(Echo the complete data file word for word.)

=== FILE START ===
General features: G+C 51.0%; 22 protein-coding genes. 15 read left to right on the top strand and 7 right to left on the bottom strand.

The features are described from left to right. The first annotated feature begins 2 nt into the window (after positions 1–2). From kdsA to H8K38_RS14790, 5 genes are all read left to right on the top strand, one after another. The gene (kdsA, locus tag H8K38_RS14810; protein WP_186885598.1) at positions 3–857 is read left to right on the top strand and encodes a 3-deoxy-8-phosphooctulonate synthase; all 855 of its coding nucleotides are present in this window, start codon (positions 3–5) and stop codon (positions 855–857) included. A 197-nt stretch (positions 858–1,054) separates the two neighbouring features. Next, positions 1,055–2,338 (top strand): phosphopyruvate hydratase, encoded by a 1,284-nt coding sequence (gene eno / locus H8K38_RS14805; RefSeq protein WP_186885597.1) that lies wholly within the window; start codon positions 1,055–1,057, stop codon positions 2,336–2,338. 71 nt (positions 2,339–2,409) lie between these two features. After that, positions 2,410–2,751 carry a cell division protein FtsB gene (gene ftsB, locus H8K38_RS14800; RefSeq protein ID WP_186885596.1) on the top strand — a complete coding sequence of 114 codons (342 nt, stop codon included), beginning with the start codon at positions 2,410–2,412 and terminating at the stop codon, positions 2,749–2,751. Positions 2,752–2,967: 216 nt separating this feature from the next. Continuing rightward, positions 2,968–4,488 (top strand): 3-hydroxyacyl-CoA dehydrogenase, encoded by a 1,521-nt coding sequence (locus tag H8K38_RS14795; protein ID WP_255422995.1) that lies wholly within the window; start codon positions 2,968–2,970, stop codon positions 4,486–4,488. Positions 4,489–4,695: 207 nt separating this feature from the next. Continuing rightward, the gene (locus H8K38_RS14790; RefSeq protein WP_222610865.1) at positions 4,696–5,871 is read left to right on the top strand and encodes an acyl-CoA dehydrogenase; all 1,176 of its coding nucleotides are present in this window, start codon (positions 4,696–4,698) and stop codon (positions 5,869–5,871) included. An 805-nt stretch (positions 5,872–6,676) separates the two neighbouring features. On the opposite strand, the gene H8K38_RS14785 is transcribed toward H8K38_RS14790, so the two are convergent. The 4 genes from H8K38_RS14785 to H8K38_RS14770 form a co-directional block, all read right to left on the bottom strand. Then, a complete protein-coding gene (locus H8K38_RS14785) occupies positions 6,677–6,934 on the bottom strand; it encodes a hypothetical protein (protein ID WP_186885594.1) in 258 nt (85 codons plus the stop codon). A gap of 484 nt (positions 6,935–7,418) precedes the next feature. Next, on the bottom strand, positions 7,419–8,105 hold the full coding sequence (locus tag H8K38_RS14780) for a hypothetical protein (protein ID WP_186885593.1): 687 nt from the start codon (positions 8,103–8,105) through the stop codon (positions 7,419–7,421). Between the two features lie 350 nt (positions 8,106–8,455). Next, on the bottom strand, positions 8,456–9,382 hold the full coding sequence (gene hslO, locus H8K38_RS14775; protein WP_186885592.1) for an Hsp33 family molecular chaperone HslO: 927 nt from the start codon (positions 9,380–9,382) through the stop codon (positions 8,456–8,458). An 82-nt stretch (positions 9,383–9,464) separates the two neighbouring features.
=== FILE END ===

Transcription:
General features: G+C 51.0%; 22 protein-coding genes. 15 read left to right on the top strand and 7 right to left on the bottom strand.

The features are described from left to right. The first annotated feature begins 2 nt into the window (after positions 1–2). From kdsA to H8K38_RS14790, 5 genes are all read left to right on the top strand, one after another. The gene (kdsA, locus tag H8K38_RS14810; protein WP_186885598.1) at positions 3–857 is read left to right on the top strand and encodes a 3-deoxy-8-phosphooctulonate synthase; all 855 of its coding nucleotides are present in this window, start codon (positions 3–5) and stop codon (positions 855–857) included. A 197-nt stretch (positions 858–1,054) separates the two neighbouring features. Next, positions 1,055–2,338 (top strand): phosphopyruvate hydratase, encoded by a 1,284-nt coding sequence (gene eno / locus H8K38_RS14805; RefSeq protein WP_186885597.1) that lies wholly within the window; start codon positions 1,055–1,057, stop codon positions 2,336–2,338. 71 nt (positions 2,339–2,409) lie between these two features. After that, positions 2,410–2,751 carry a cell division protein FtsB gene (gene ftsB, locus H8K38_RS14800; RefSeq protein ID WP_186885596.1) on the top strand — a complete coding sequence of 114 codons (342 nt, stop codon included), beginning with the start codon at positions 2,410–2,412 and terminating at the stop codon, positions 2,749–2,751. Positions 2,752–2,967: 216 nt separating this feature from the next. Continuing rightward, positions 2,968–4,488 (top strand): 3-hydroxyacyl-CoA dehydrogenase, encoded by a 1,521-nt coding sequence (locus tag H8K38_RS14795; protein ID WP_255422995.1) that lies wholly within the window; start codon positions 2,968–2,970, stop codon positions 4,486–4,488. Positions 4,489–4,695: 207 nt separating this feature from the next. Continuing rightward, the gene (locus H8K38_RS14790; RefSeq protein WP_222610865.1) at positions 4,696–5,871 is read left to right on the top strand and encodes an acyl-CoA dehydrogenase; all 1,176 of its coding nucleotides are present in this window, start codon (positions 4,696–4,698) and stop codon (positions 5,869–5,871) included. An 805-nt stretch (positions 5,872–6,676) separates the two neighbouring features. On the opposite strand, the gene H8K38_RS14785 is transcribed toward H8K38_RS14790, so the two are convergent. The 4 genes from H8K38_RS14785 to H8K38_RS14770 form a co-directional block, all read right to left on the bottom strand. Then, a complete protein-coding gene (locus H8K38_RS14785) occupies positions 6,677–6,934 on the bottom strand; it encodes a hypothetical protein (protein ID WP_186885594.1) in 258 nt (85 codons plus the stop codon). A gap of 484 nt (positions 6,935–7,418) precedes the next feature. Next, on the bottom strand, positions 7,419–8,105 hold the full coding sequence (locus tag H8K38_RS14780) for a hypothetical protein (protein ID WP_186885593.1): 687 nt from the start codon (positions 8,103–8,105) through the stop codon (positions 7,419–7,421). Between the two features lie 350 nt (positions 8,106–8,455). Next, on the bottom strand, positions 8,456–9,382 hold the full coding sequence (gene hslO, locus H8K38_RS14775; protein WP_186885592.1) for an Hsp33 family molecular chaperone HslO: 927 nt from the start codon (positions 9,380–9,382) through the stop codon (positions 8,456–8,458). An 82-nt stretch (positions 9,383–9,464) separates the two neighbouring features.